While it does not take long to find uses of the fantastic in the catalog of TV holiday specials produced by Rankin-Bass, such as the Bumble in Rudolph the Red-Nosed Reindeer (1964) and the Winter Warlock in Santa Claus is Comin’ to Town (1970), what sets The Life and Adventures of Santa Claus (1985) apart is its complete departure from and reintegration of reality in order to explain the origins of Santa Claus to its viewers. The most common element present in Rankin-Bass Christmas specials that feature Santa Claus is the pairing of real-world hardships with the need for a figure who brings hope and joy to people around the world. The Life and Adventures of Santa Claus takes that combination and situates Claus as a mythical hero who endures trials and is ultimately rewarded with god-like immortality for his efforts.

With its nymphs, knooks, and ryls inhabiting the Forest of Burzee, a land untouched by mortal hands until the arrival of the infant Claus, The Life and Adventures of Santa Claus seems more Lord of the Rings than typical Christmas story (specifically with its haunting chant "Ora e Sempre" and its battle sequence of good Immortals versus the evil and monstrous Awgwas).

The resemblance is due to its source material. Unlike other Rankin-Bass specials that took their inspiration from popular Christmas songs and built stories around them, The Life and Adventures of Santa Claus is an adaptation of L. Frank Baum’s 1902 children’s book of the same name. Baum, author of The Wonderful Wizard of Oz which gave rise to The Wizard of Oz (1939), utilized his life experiences and turned them into fantasy in order tell his stories unflinchingly yet keep them child-appropriate. Much like Oz makes allusions to the American depression of the late 1890s, Baum’s The Life and Adventures of Santa Claus depicts the suffering of children throughout the world—those who are victims of poverty, abuse, and neglect—as reason for Claus’s need to make and deliver toys.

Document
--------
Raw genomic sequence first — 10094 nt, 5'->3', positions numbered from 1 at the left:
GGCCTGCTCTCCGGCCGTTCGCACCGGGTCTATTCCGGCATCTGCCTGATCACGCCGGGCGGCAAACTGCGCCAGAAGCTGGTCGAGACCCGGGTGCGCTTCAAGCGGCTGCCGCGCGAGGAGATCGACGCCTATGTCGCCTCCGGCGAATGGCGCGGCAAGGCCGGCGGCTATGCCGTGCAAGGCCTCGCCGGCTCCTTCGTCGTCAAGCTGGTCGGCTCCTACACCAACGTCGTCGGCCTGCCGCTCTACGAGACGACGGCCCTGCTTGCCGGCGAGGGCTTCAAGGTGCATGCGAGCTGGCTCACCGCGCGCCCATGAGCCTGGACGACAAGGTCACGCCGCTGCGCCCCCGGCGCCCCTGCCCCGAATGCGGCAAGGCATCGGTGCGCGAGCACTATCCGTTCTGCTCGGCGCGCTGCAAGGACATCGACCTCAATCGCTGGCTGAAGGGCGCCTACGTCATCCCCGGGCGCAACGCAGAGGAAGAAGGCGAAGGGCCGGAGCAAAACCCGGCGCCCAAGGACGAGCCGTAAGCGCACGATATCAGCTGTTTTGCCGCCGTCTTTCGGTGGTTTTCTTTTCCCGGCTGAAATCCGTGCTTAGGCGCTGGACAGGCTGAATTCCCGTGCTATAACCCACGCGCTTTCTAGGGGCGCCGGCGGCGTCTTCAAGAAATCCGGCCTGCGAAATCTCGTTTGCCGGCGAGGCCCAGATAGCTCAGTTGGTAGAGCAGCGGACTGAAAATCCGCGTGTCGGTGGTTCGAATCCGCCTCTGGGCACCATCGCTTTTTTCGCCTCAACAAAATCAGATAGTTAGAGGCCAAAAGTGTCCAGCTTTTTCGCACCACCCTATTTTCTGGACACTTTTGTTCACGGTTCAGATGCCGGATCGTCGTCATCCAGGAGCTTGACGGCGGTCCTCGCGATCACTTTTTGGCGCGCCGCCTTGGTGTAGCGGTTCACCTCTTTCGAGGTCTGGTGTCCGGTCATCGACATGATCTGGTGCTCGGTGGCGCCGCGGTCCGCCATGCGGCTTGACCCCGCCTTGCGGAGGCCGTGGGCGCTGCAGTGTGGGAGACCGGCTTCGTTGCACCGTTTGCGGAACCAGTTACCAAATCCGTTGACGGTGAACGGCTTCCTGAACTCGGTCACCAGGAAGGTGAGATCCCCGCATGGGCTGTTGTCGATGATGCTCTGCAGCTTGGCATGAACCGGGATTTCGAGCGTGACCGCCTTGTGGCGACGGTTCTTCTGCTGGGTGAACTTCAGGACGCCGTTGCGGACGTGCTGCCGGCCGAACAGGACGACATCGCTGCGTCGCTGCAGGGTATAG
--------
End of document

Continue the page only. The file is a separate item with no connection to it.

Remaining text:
Meanwhile, his story’s fantastic settings and characters soften the delivery of this information to its young audience. Rankin-Bass’s claymation adaptation takes this concept further, spending the majority of its running time focused on the fantastic and keeping the depictions of the cruelty inflicted on children to a minimum for its mid-1980s television audience. The emphasis is then turned to Claus as a man who is susceptible to death as any mortal being is; his goodness and caring for others are not enough to save him from this reality. It is only through the final intervention of a council of mythical beings that Claus is saved when he receives the Mantle of Immortality.

In comparison to the other Rankin-Bass conceptualizations of Santa Claus (most of whom exist within one continuous storyline), the Claus of The Life and Adventures of Santa Claus does not solve all the unhappiness of children in the world by making toys. The fantastic and otherworldly elements of the plot help to heighten Claus’s empathy through exposing him to the brutality of war and the pain that can be inflicted on children. Witnessing hardship strengthens his devotion to alleviating suffering where he can, making him the most human and heartfelt of all Rankin-Bass’s Santas.